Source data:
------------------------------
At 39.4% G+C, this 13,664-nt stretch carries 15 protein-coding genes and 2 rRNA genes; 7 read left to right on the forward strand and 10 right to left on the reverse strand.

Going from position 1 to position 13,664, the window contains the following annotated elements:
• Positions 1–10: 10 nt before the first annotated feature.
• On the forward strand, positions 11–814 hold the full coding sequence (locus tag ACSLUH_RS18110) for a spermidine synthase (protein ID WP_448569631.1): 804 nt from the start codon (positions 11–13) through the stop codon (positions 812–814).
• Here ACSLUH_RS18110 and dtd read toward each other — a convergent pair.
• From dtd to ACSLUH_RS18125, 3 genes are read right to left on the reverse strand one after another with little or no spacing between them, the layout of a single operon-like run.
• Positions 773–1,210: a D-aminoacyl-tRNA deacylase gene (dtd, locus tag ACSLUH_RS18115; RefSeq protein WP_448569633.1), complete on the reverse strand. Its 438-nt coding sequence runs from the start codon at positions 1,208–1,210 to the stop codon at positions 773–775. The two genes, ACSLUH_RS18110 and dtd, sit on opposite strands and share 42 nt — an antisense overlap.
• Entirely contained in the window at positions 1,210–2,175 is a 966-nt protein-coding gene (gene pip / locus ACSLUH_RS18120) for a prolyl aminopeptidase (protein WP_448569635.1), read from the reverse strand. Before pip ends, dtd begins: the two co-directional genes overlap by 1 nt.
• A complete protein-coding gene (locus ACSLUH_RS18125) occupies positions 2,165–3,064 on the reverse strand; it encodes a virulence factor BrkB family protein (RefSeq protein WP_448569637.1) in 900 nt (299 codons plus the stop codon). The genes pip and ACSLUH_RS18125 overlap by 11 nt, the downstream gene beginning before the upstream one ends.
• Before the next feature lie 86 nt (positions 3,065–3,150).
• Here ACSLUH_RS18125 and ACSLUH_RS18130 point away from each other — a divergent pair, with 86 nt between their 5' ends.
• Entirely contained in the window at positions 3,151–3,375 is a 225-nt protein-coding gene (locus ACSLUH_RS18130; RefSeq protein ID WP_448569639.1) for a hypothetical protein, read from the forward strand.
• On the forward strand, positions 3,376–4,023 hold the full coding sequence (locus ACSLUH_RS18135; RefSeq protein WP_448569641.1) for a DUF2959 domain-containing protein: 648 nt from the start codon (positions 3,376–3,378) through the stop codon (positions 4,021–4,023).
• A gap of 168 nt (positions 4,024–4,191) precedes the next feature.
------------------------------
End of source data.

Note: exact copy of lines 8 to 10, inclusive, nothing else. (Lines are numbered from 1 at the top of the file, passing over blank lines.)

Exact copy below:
• Entirely contained in the window at positions 1,210–2,175 is a 966-nt protein-coding gene (gene pip / locus ACSLUH_RS18120) for a prolyl aminopeptidase (protein WP_448569635.1), read from the reverse strand. Before pip ends, dtd begins: the two co-directional genes overlap by 1 nt.
• A complete protein-coding gene (locus ACSLUH_RS18125) occupies positions 2,165–3,064 on the reverse strand; it encodes a virulence factor BrkB family protein (RefSeq protein WP_448569637.1) in 900 nt (299 codons plus the stop codon). The genes pip and ACSLUH_RS18125 overlap by 11 nt, the downstream gene beginning before the upstream one ends.
• Before the next feature lie 86 nt (positions 3,065–3,150).